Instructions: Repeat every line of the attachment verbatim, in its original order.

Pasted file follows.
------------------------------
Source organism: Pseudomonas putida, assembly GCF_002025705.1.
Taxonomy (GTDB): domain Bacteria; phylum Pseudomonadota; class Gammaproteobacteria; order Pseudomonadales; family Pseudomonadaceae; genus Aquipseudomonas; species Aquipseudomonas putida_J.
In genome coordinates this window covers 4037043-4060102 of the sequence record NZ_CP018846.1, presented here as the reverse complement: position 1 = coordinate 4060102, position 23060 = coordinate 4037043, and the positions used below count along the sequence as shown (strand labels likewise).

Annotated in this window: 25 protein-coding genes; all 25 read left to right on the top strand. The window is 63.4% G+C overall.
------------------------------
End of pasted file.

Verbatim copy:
Source organism: Pseudomonas putida, assembly GCF_002025705.1.
Taxonomy (GTDB): domain Bacteria; phylum Pseudomonadota; class Gammaproteobacteria; order Pseudomonadales; family Pseudomonadaceae; genus Aquipseudomonas; species Aquipseudomonas putida_J.
In genome coordinates this window covers 4037043-4060102 of the sequence record NZ_CP018846.1, presented here as the reverse complement: position 1 = coordinate 4060102, position 23060 = coordinate 4037043, and the positions used below count along the sequence as shown (strand labels likewise).

Annotated in this window: 25 protein-coding genes; all 25 read left to right on the top strand. The window is 63.4% G+C overall.